“What’s Kimberley Process?” you might ask.
Don’t worry; we’re going to explain it in just a little bit. Until then, let’s focus on blood diamonds and see if residents of African countries under conflict have any benefits from the whole thing.
Well, when a diamond is sold correctly, and all the taxes have been paid, then the government has an opportunity to spend that money to improve the living conditions for the residents.
Suppose there are legal projects and worksites for excavating diamonds. In that case, people in the surrounding area can find work there, possibly a long-term job – which indirectly boosts the economy.
But sadly, when we’re talking about blood diamonds, none of these things happen.
To get to the diamonds, terrorists, guerilla fighters, and people that contribute to the conflict in that area will force the prisoners of war or unarmed population to excavate the diamonds on their behalf.
Then, they make them work in horrible conditions where people either die, exhaust themselves to their limits, or get killed if they don’t work hard enough.
It’s such a terrible thing to think about – especially when you look at the beautiful gemstones that come out of it.
What happens next?
Well, when the diamonds that have been acquired that way are sold on the black market – or by other illegal means – there’s no one to pay the taxes or give money to the government. And the workers are barely paid, too.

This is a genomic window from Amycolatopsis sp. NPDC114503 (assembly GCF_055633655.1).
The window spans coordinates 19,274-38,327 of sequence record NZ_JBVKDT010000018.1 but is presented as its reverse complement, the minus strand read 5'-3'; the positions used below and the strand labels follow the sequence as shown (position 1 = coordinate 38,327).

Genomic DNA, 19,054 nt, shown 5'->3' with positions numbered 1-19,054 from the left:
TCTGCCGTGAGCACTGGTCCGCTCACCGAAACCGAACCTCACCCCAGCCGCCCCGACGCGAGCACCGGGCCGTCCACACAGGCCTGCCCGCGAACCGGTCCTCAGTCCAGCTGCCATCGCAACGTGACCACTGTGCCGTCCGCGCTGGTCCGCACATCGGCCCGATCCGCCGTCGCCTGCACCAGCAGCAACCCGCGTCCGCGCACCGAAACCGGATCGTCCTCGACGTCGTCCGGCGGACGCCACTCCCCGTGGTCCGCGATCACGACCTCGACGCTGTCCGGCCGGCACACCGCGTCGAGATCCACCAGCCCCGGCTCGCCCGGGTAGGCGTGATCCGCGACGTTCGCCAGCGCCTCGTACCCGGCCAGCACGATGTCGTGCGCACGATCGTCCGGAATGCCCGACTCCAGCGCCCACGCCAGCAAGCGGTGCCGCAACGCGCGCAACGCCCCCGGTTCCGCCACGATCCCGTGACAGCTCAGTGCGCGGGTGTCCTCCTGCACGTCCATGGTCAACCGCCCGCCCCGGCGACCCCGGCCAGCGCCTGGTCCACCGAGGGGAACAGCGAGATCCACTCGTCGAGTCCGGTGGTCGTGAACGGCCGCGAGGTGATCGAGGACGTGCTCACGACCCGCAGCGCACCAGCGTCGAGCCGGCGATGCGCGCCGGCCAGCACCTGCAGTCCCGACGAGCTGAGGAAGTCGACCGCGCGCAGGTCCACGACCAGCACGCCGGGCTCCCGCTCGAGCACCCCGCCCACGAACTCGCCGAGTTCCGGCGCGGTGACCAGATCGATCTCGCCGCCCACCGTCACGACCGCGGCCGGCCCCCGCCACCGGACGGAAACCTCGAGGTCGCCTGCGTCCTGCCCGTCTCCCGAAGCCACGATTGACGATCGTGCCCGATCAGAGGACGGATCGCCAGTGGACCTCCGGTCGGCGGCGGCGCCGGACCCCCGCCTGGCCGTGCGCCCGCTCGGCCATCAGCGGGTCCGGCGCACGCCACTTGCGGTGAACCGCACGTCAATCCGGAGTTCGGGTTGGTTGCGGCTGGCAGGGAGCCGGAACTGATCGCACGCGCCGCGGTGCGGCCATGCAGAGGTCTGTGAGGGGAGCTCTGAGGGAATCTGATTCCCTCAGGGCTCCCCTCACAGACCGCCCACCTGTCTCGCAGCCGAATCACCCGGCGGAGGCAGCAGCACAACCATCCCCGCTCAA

That means two things:
- One, diamond dealers on the black market don’t pay any taxes, which means all the profits from the blood diamonds go towards the goals of violent people.
- And two, people who work on getting the diamonds from the ground aren’t there willingly – and aren’t working even for half-decent pay.
That means that the people of Africa are staying hungry while warlords and other violent groups are selling diamonds, making millions – and spending it all on weapons and other means of war and conflict.
That’s a big part of why Africa isn’t as prosperous as some other countries that have significant reserves of diamonds underneath them.
What Is The Kimberley Process?
We’ve mentioned the Kimberley process before in this article. And we feel that, for clarification’s sake, we need to explain the Kimberley process and why it’s crucial for diamonds coming from Africa.